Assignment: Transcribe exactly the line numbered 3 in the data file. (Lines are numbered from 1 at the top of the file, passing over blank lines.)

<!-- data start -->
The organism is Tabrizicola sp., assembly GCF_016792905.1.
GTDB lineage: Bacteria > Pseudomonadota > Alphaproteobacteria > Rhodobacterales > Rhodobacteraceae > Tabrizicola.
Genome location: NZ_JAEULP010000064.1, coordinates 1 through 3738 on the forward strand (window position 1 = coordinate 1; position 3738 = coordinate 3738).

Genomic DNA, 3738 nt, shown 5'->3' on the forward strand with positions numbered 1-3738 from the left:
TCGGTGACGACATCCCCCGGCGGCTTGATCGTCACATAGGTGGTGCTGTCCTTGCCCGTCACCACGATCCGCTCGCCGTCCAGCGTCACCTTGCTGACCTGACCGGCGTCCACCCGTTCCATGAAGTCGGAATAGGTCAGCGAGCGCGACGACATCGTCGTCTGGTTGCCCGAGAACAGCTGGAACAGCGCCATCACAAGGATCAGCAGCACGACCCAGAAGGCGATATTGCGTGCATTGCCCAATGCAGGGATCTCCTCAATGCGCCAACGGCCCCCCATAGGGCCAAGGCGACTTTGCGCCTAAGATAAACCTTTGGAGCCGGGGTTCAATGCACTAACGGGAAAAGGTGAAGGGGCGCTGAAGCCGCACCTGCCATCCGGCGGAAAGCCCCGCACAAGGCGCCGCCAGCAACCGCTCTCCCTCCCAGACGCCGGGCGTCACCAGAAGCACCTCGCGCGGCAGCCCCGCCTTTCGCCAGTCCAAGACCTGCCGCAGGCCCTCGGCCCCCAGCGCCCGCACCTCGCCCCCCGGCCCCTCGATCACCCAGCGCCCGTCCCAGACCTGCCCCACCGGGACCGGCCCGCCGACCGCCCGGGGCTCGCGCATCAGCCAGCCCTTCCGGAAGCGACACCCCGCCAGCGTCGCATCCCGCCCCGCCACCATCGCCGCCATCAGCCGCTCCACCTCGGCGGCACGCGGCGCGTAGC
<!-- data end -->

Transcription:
Genome location: NZ_JAEULP010000064.1, coordinates 1 through 3738 on the forward strand (window position 1 = coordinate 1; position 3738 = coordinate 3738).